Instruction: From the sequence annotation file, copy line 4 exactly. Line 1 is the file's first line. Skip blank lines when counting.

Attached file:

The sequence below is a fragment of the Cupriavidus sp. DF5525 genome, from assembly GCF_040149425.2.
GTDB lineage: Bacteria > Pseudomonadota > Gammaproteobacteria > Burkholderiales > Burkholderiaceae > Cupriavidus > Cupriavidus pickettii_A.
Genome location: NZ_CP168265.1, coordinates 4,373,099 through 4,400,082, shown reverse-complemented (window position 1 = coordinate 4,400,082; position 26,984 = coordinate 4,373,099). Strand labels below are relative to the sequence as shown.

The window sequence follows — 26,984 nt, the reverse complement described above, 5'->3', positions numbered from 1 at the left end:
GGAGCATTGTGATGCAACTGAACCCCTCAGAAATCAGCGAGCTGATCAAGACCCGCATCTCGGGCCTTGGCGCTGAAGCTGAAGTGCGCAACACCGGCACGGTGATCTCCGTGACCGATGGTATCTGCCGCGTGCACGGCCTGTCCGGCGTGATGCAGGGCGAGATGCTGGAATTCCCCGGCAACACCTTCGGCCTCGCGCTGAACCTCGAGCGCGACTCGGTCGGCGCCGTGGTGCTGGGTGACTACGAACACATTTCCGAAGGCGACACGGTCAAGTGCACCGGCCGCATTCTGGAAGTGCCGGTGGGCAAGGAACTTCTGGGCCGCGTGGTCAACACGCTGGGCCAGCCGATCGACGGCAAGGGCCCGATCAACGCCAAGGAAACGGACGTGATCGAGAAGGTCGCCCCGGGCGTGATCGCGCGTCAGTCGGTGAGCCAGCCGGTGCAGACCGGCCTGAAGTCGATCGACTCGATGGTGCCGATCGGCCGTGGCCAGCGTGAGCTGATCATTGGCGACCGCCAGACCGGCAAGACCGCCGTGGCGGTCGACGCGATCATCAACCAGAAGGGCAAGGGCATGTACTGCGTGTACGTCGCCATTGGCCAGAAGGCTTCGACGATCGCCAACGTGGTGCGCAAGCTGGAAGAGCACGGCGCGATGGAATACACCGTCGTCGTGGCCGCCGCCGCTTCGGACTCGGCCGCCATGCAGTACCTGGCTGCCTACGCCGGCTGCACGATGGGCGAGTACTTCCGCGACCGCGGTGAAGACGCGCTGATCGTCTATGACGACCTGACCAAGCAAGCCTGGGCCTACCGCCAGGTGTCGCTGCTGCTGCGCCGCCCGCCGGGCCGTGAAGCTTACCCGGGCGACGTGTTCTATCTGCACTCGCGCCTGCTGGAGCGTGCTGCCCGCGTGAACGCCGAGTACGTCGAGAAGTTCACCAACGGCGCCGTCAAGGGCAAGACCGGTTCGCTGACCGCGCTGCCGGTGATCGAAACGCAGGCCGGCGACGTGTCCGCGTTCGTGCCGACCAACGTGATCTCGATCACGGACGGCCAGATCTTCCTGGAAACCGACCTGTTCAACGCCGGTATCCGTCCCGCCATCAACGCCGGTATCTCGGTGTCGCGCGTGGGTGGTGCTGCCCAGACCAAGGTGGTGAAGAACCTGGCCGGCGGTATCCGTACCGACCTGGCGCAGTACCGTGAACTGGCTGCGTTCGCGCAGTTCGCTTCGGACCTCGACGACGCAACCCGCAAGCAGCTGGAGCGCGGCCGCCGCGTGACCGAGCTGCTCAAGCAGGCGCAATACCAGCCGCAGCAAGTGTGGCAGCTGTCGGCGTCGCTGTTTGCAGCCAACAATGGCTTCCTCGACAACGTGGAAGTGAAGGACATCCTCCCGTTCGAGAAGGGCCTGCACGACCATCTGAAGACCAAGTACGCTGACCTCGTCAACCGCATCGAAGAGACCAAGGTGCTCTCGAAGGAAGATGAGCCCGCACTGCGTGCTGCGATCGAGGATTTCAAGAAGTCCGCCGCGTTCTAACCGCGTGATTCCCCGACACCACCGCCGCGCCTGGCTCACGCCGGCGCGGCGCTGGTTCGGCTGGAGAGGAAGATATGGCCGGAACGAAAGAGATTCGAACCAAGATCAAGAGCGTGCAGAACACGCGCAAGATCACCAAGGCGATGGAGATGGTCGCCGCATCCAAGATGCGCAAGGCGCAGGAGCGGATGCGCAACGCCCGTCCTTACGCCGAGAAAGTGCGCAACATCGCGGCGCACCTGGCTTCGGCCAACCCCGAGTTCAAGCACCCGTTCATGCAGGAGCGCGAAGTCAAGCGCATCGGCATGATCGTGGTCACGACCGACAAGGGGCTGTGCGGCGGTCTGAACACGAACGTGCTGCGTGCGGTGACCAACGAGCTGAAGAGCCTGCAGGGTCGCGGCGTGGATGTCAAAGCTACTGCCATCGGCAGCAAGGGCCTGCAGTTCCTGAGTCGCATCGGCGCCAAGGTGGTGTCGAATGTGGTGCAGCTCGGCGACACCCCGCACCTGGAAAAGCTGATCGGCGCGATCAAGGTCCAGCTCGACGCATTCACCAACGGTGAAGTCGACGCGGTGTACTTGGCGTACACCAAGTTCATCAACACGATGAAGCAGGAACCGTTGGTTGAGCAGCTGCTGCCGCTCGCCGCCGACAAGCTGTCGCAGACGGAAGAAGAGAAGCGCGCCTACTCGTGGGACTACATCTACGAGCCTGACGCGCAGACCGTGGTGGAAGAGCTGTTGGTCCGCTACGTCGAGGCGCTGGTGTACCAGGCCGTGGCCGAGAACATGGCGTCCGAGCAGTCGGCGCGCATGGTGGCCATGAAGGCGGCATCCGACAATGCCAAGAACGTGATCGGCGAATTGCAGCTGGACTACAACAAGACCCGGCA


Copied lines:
The window sequence follows — 26,984 nt, the reverse complement described above, 5'->3', positions numbered from 1 at the left end: